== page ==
Google unveils groundscraper

Google Granary Square BIG

Slides, bean bags, a gym and three restaurants could all form part of internet giant Google’s new headquarters at King’s Cross, N1.

Plans for the 1m sq ft scheme, set to be Google’s second largest HQ after New York, were submitted to Camden council this week.

The Allford Hall Monaghan Morris-designed proposals are for a building longer than the Shard is tall – 1,083 ft long compared with the Shard’s 1,016 ft height – and ranging in height from seven to 11 storeys.

It will comprise 750,000 sq ft of offices, with 50,000 sq ft of shops at ground floor level sublet to landlord, the Argent-led King’s Cross Partnership.

Google is undecided on how much space it will occupy, but has capacity for 4,500 desks, equating to 161 sq ft per employee – well above the 113 sq ft national average.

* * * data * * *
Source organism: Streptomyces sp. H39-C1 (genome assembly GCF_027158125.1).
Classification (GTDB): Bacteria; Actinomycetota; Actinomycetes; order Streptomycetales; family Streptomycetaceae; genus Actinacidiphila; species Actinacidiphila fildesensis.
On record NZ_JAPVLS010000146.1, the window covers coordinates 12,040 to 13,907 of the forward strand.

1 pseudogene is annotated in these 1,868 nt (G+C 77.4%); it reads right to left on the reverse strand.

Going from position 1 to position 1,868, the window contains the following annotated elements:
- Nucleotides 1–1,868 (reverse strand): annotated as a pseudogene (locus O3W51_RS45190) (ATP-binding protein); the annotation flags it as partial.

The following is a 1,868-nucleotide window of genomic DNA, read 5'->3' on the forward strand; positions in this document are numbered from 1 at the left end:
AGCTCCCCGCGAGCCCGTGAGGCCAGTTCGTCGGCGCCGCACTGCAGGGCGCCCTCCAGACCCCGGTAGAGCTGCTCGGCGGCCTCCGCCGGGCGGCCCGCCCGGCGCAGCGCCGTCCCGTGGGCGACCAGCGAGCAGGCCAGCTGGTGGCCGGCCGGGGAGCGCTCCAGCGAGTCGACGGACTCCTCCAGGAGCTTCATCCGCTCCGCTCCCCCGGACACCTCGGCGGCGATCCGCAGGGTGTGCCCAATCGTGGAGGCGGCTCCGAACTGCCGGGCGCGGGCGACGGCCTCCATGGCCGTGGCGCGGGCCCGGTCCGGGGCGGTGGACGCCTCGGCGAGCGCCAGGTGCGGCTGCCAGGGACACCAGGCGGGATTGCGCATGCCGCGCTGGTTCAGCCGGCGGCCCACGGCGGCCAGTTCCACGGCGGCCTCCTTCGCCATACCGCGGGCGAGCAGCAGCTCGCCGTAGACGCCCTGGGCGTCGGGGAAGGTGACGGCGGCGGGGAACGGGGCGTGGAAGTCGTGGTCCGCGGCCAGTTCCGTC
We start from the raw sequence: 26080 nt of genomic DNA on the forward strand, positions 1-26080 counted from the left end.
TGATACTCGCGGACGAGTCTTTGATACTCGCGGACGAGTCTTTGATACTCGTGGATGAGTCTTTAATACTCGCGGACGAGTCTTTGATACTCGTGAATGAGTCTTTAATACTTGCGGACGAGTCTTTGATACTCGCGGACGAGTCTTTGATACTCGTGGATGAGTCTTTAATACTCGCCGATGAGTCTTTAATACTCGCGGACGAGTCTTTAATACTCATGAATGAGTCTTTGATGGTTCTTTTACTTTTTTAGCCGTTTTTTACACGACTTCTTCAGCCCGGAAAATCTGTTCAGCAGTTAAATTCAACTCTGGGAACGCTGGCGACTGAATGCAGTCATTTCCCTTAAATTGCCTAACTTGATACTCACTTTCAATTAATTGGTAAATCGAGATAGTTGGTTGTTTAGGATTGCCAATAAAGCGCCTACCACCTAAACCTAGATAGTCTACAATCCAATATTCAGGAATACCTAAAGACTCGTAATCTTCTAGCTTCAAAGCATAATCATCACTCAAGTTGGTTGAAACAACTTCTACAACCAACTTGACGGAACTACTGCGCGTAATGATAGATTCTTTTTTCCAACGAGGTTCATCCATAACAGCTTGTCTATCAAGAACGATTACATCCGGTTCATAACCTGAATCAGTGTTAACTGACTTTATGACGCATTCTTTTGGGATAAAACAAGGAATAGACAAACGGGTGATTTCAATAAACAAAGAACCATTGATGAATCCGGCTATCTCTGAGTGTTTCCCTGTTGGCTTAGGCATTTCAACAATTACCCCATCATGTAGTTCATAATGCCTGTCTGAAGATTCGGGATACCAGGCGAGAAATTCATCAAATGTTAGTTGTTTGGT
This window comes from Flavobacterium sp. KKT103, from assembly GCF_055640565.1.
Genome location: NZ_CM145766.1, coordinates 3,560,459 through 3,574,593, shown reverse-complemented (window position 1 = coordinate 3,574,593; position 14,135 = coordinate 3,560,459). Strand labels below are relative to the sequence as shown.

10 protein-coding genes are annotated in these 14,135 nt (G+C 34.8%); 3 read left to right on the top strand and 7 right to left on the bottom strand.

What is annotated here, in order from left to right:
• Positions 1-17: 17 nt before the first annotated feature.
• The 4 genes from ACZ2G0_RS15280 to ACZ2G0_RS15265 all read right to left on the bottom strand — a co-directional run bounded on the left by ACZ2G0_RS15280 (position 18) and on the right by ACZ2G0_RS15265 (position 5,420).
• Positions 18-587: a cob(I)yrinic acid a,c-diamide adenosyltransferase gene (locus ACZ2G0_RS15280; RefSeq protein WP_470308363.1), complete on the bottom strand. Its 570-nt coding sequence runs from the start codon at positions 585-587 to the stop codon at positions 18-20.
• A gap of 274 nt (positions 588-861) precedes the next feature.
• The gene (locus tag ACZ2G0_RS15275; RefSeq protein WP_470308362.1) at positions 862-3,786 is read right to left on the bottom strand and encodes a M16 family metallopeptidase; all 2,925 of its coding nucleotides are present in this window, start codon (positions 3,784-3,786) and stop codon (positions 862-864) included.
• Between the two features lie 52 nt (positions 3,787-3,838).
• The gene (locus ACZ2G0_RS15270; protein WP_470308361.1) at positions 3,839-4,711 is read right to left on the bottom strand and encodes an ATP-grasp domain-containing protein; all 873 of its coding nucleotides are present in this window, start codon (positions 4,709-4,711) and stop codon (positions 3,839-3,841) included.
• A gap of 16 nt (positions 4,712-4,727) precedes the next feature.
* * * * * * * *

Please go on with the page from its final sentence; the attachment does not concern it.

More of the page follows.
The firm is also considering subletting suites of up to 10,000 sq ft to tech start-up companies.

Dan Cobley, Google UK’s managing director said: “Building our new headquarters in King’s Cross is good for Google and good for London. We’re committed to the UK and to playing a role in the regeneration of this historic area.”

Staff will relocate from 87,000 sq ft at 123 Buckingham Palace Road, and 132,000 sq ft at Belgrave House, both SW1. Google will also exit 156,000 sq ft at Central St Giles, WC2.

Google, advised by CBRE, selected the 2.4-acre site in January, ending a two-and-a-half-year office search, and signed a 999-year lease. It is understood to have spent around £650m on land and development costs.

Simon Calvert, senior director at CBRE, said: “What has impressed me recently is Google’s huge level of consideration that has gone into the design of their building, not only internally and externally, but also from a local and environmental perspective.

“I believe it will be a unique, sophisticated building with all the parts working efficiently to perform their required functions. The result will be nothing short of spectacular.”

Subject to approval, work will start on site next year with completion scheduled for 2016-17.